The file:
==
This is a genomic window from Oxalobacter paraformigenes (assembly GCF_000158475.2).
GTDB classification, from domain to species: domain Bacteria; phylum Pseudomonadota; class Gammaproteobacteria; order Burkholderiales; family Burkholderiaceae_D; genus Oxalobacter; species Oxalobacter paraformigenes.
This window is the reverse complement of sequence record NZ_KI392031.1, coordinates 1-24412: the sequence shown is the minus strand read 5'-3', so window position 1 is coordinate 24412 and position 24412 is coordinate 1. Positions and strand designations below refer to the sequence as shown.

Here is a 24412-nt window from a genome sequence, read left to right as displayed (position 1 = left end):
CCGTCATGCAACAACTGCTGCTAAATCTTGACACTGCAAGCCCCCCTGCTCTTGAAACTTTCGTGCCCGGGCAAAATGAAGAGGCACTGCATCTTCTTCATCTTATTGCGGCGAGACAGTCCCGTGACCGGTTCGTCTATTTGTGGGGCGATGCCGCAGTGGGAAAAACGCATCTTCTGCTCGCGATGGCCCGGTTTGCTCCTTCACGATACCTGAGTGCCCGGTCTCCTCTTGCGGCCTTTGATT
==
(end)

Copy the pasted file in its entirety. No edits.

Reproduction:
This is a genomic window from Oxalobacter paraformigenes (assembly GCF_000158475.2).
GTDB classification, from domain to species: domain Bacteria; phylum Pseudomonadota; class Gammaproteobacteria; order Burkholderiales; family Burkholderiaceae_D; genus Oxalobacter; species Oxalobacter paraformigenes.
This window is the reverse complement of sequence record NZ_KI392031.1, coordinates 1-24412: the sequence shown is the minus strand read 5'-3', so window position 1 is coordinate 24412 and position 24412 is coordinate 1. Positions and strand designations below refer to the sequence as shown.

Here is a 24412-nt window from a genome sequence, read left to right as displayed (position 1 = left end):
CCGTCATGCAACAACTGCTGCTAAATCTTGACACTGCAAGCCCCCCTGCTCTTGAAACTTTCGTGCCCGGGCAAAATGAAGAGGCACTGCATCTTCTTCATCTTATTGCGGCGAGACAGTCCCGTGACCGGTTCGTCTATTTGTGGGGCGATGCCGCAGTGGGAAAAACGCATCTTCTGCTCGCGATGGCCCGGTTTGCTCCTTCACGATACCTGAGTGCCCGGTCTCCTCTTGCGGCCTTTGATT